As it happens, Oct. 10 is the anniversary of the death of St. Daniel Comboni, a 19th century Italian missionary who spent much of his life in Sudan. Among other claims to fame, Comboni was probably the source of more epigrammatic one-liners about the church's mission in Africa than any other single Catholic figure, living or dead.
Memorable Comboni-isms include, "Either Africa or death," a classic expression of his missionary drive; "Save Africa through Africa," an early formula for the transition to self-reliance; and his famous sentiment upon approaching his death in 1881, "I wish I had a thousand lives to give for Africa."
The coincidence that Comboni's dying day falls smack in the middle of the Synod for Africa offers a reminder that no force within the Catholic church, either historically or in the present, has invested a greater share of its own blood, toil, tears and sweat on behalf of Africa than the church's missionary orders. That legacy makes this morning's seminar on the Synod for Africa organized by Sedos, an acronym for "Service of Documentation and Study for Global Mission," a consortium of religious orders in Rome, well worth noting.
The Synod of Bishops for Africa is meeting Oct. 4-25 in Rome.
Saturday morning's event took place at the headquarters of the Christian Brothers on Rome's Via Aurelia, where roughly 100 religious men and women braved an early thunderstorm to hear two of their own speak about the prophetic role of the Catholic church in Africa:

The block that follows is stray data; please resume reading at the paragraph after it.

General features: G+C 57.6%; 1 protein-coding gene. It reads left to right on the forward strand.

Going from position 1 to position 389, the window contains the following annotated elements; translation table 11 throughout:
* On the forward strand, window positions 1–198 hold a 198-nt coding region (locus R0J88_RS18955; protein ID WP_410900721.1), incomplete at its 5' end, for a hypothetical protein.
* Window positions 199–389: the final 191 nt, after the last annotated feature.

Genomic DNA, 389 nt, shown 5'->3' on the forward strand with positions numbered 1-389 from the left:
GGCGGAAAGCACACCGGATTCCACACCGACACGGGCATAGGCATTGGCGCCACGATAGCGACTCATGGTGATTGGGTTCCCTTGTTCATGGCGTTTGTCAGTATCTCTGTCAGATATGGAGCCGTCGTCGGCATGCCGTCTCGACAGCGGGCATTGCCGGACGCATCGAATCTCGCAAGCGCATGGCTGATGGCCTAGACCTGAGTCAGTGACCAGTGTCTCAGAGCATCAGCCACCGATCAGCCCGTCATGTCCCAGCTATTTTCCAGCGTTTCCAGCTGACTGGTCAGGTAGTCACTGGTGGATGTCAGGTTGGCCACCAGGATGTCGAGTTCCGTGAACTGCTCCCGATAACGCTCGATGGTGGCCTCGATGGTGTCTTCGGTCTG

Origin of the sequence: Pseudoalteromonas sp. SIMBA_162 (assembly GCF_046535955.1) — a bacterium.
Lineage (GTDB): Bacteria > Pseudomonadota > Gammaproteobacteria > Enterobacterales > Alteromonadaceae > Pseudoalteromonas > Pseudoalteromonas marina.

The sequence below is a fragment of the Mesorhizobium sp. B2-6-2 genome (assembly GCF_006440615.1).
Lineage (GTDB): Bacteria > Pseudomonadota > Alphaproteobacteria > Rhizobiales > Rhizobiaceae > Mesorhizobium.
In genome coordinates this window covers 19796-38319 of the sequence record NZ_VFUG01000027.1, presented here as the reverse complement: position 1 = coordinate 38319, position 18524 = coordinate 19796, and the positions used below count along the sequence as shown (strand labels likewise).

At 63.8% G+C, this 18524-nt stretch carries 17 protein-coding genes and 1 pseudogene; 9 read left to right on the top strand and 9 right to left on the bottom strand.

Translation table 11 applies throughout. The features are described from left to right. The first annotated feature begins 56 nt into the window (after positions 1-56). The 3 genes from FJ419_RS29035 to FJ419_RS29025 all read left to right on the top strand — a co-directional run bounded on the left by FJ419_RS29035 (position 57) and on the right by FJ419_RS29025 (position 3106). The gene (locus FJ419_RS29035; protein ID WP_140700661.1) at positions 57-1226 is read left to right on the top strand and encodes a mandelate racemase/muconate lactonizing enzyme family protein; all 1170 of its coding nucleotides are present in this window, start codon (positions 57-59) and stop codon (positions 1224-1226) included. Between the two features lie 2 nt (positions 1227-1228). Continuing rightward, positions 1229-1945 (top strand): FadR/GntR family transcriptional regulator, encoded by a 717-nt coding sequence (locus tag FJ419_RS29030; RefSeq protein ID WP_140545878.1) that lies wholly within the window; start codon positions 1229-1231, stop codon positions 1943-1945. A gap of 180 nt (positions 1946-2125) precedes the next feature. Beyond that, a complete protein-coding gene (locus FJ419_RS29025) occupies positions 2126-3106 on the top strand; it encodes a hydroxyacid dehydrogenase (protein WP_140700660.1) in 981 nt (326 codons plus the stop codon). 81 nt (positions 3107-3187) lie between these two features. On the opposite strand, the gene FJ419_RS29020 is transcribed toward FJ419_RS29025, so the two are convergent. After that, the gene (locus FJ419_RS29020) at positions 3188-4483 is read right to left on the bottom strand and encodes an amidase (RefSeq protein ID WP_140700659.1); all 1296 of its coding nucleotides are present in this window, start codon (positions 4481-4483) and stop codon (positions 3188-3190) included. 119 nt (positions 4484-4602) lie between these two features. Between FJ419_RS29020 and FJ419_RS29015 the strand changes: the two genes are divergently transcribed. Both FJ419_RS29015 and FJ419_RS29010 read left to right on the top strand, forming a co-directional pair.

- Fr. Kieran O'Reilly, an Irishman and superior general of the Society of African Missions, who has spent decades in and out of Africa, and who is currently a member of the synod;
- Sr. Anne Béatrice Faye of Senegal, general councilor of the Sisters of Notre Dame of the Immaculate Conception, who is among the experts appointed to the Synod for Africa.
Both urged the Catholic church to play a more "prophetic" role in Africa, though they offered slightly different perspectives on what that role might look like.
O'Reilly distinguished two kinds of "prophetic witness," the first being willingness to suffer and, if necessary, to die on behalf of the faith and the local community. He cited the example of Archbishop Michael Kpakala Francis of Liberia, now almost 74.
"He's the one who, since the beginning of Liberia's trouble in 1980, has been the voice of those who refused to be put down by the various dictators," O'Reilly said, noting that Liberian President Ellen Johnson Sirleaf has referred to Francis as "the voice of the nation."
In a cruel twist of fate, O'Reilly said, Francis suffered a stroke just as Liberia was on the verge of achieving peace. The stroke left him effectively paralyzed and unable to speak, so that now he simply mutters "yes" and "no."
"He boldly proclaimed the gospel right up until peace came, and then no more," O'Reilly said. In a quite literal sense, Francis "gave everything he had for Africa."
The other sense of "prophetic witness" O'Reilly underscored was what he called the "ministry of advocacy," meaning the engagement of religious orders and the wider church with burning social, political and economic issues – in particular, trying to press Europe and the United States towards more just policies regarding Africa.
"Decisions made in the 'one-third world,' in the northern hemisphere, have an enormous and long-lasting impact on the lives of hundreds of millions of Africans," O'Reilly said. "It's important that the voice of Africa be heard in these policy centers."
Echoing comments he made inside the synod hall, O'Reilly drew attention to the "Africa Faith and Justice Network," a group largely composed of Catholic religious orders that lobbies the U.S. government on behalf of African causes. (The executive director, an American member of the Xavierian Missionaries named Rocco Puopolo, is in Rome for the Synod for Africa, and was at the SEDOS event this morning.)
The AFJN web site can be found at www.afjn.org.
O'Reilly described a visit he made to Benin a few years ago, witnessing the vast cotton belt that also stretches into Togo and Nigeria.